But it does show that we MUST be proactive and NEVER give up and when we know we need an IMO doctor and/or a vet's lawyer, we must do all we can to get their help, as it is often the only way a claimant, these days, can succeed.

 

I have letters here over the years from my VARO that are just unconscionable.Some are laughable.

 

They tried to make up  regulations,for two of my claims,  and totally ignored other established VA case law regulations in my other situations.

 

At this point I  like their War of the Words. ..and don't mind playing their games.... but the fact remains, and I repeat this again, VA is not the enemy of veterans....Time is...... and the VA knows it.

 

" It is changing now, it seems, that the VA is trying to actually assist the veteran with his or her claim," .... I disagree.Maye in some cases, but the VA has overwhelmed itself with decisions that have caused numerous BVA remands for a total Re Do of what VA didnt do right in the first place...and the VA claims system was totally unprepared for returning OIF/OEF veterans.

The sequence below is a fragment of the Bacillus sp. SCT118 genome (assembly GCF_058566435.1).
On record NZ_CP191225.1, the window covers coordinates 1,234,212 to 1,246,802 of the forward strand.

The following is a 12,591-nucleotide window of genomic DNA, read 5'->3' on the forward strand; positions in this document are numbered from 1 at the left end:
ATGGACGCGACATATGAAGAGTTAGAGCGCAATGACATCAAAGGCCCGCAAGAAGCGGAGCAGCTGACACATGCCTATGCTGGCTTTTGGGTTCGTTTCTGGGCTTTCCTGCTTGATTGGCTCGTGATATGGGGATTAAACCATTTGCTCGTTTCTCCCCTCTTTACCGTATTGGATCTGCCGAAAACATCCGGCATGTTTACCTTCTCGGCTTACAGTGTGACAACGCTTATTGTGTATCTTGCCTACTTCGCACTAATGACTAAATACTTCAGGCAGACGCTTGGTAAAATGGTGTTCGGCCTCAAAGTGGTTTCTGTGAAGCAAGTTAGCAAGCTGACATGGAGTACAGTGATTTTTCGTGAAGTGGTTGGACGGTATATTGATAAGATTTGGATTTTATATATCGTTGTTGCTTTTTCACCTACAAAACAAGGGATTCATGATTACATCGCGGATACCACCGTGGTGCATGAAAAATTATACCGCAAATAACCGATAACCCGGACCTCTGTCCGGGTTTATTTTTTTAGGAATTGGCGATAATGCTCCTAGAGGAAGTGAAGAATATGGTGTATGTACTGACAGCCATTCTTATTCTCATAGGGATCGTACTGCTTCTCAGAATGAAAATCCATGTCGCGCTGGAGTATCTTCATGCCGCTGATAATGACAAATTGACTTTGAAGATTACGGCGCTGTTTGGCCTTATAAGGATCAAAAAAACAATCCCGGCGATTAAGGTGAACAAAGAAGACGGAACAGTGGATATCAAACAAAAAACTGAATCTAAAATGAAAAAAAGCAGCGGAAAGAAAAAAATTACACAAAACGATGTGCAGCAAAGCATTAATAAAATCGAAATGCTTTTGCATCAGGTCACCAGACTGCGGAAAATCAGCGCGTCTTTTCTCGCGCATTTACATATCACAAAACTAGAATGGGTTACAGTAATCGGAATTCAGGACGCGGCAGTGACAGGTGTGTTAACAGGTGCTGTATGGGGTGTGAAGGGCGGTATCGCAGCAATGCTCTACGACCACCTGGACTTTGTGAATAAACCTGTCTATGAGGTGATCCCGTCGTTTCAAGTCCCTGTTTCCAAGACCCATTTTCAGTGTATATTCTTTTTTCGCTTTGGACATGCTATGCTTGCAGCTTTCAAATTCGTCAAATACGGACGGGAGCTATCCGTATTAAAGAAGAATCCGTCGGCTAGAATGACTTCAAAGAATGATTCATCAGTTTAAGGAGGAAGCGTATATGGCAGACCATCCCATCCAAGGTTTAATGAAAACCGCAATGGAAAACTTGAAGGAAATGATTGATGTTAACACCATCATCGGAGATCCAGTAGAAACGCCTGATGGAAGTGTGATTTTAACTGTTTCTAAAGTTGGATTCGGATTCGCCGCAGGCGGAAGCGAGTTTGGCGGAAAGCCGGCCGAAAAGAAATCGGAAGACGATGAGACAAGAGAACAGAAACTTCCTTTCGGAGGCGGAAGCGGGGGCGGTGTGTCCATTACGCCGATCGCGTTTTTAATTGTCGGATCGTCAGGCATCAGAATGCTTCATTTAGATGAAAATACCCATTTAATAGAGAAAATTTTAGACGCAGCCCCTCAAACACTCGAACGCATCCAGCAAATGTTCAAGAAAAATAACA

Although they have hired additional raters and trained them, lets face it, it takes YEARS to get up to speed on proper claims adjudication.

38 CFR changes from time to time as well as any other facets of VA case law.

 

The lawyers are hopefully always up to speed.